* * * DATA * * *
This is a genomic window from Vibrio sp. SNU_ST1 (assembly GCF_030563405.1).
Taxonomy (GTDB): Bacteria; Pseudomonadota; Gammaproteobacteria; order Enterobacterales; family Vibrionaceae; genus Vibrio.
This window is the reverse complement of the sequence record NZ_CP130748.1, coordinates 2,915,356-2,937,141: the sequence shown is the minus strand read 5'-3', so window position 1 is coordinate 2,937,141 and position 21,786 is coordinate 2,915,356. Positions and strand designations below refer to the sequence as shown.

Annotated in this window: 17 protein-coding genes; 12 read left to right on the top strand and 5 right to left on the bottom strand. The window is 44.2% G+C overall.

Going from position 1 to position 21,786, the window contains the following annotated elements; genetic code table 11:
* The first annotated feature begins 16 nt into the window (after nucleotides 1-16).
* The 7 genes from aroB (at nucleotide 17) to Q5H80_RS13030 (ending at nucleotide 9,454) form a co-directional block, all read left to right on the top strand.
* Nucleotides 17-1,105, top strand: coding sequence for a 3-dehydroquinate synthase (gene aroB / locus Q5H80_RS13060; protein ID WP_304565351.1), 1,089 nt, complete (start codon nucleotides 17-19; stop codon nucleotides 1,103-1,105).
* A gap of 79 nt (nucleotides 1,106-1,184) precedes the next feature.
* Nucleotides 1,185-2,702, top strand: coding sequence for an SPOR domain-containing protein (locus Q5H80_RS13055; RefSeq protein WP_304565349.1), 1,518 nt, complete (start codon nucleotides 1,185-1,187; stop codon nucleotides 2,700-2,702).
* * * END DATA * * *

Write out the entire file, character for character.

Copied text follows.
This is a genomic window from Vibrio sp. SNU_ST1 (assembly GCF_030563405.1).
Taxonomy (GTDB): Bacteria; Pseudomonadota; Gammaproteobacteria; order Enterobacterales; family Vibrionaceae; genus Vibrio.
This window is the reverse complement of the sequence record NZ_CP130748.1, coordinates 2,915,356-2,937,141: the sequence shown is the minus strand read 5'-3', so window position 1 is coordinate 2,937,141 and position 21,786 is coordinate 2,915,356. Positions and strand designations below refer to the sequence as shown.

Annotated in this window: 17 protein-coding genes; 12 read left to right on the top strand and 5 right to left on the bottom strand. The window is 44.2% G+C overall.

Going from position 1 to position 21,786, the window contains the following annotated elements; genetic code table 11:
* The first annotated feature begins 16 nt into the window (after nucleotides 1-16).
* The 7 genes from aroB (at nucleotide 17) to Q5H80_RS13030 (ending at nucleotide 9,454) form a co-directional block, all read left to right on the top strand.
* Nucleotides 17-1,105, top strand: coding sequence for a 3-dehydroquinate synthase (gene aroB / locus Q5H80_RS13060; protein ID WP_304565351.1), 1,089 nt, complete (start codon nucleotides 17-19; stop codon nucleotides 1,103-1,105).
* A gap of 79 nt (nucleotides 1,106-1,184) precedes the next feature.
* Nucleotides 1,185-2,702, top strand: coding sequence for an SPOR domain-containing protein (locus Q5H80_RS13055; RefSeq protein WP_304565349.1), 1,518 nt, complete (start codon nucleotides 1,185-1,187; stop codon nucleotides 2,700-2,702).